The Clockcase tower, a further belvedere, stands within woodland east of the A30, c 800m north-east of the cascade, not presently visible from the environs of the lake. The Clockcase was built probably in the 1750s and was associated with the landscaping carried out by William Augustus, Duke of Cumberland. It is situated on a hilltop now (1999) within woodland, masking it from view from the lake. The main feature is a three-storey, Gothick-style, brick-built tower, the 1750s structure, to which is attached on the east side a later keeper's lodge in similar style. C18 illustrations (Thomas Sandby, c 1765 and c 1782) show the tower standing prominently on a bare hillside overlooking the lake to the west, with a plantation towards the bottom of the hill (see Roberts 1997, pls 470, 510). George III appears to have fitted the structure out as an observatory in 1779, and proposals (unexecuted) were made for a tunnel (1780s) and bridge (1820s) spanning the present A30, allowing access from the lakeside and Great Park to the hillside and belvedere. Queen Victoria occasionally took tea there (Roberts 1997).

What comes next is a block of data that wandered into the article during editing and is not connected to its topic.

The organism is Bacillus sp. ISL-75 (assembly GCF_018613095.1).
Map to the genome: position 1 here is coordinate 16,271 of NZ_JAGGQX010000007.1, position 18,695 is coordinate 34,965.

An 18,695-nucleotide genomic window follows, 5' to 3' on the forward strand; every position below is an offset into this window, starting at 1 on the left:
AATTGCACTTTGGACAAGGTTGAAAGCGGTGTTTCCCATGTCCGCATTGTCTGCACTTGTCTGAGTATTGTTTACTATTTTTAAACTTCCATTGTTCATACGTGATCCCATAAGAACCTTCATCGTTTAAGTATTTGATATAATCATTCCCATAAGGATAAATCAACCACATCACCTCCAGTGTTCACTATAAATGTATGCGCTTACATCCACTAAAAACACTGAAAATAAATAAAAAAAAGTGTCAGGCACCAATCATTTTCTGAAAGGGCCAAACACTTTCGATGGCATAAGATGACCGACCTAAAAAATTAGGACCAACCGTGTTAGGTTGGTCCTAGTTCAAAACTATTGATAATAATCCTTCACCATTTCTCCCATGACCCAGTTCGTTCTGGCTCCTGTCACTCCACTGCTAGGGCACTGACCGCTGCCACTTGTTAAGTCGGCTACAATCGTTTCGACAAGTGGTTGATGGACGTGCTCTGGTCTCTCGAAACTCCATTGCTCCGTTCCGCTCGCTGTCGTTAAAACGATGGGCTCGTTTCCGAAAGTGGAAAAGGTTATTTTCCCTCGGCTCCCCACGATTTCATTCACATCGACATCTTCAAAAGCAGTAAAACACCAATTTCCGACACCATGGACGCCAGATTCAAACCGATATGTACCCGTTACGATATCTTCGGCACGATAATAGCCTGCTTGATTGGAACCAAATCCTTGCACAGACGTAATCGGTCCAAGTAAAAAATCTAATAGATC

A bridge carries the drive across the dam at the south end of Wick Pond, at the north-east tip of the main lake, from where the drive continues south, set back from the lake. The drive continues west along the north bank, backed to the north by C18 and earlier woodland in which is set the Valley Gardens (described with The Savill Garden, qv). The perimeter drive crosses the southern end of Johnson's Pond, at the north end of a spur north from the main lake, where it meets the main drive south through the Great Park, continuing as one straight drive south-west to High Bridge. Some 0.5km east of High Bridge lies a moated island (Moat Island), with a small C19 lodge and boathouse standing upon it. This is the site of the former C13 royal Manor Lodge which was removed in the late C18 to be replaced in 1825-9 by the Chinoiserie Fishing Temple for George IV, a keen angler. This was rebuilt in 1867-8 and demolished by Edward VIII who apparently considered that it spoiled the view from Fort Belvedere. A path extends from High Bridge around the western section of the lake, in which lies China Island, again backed by woodland.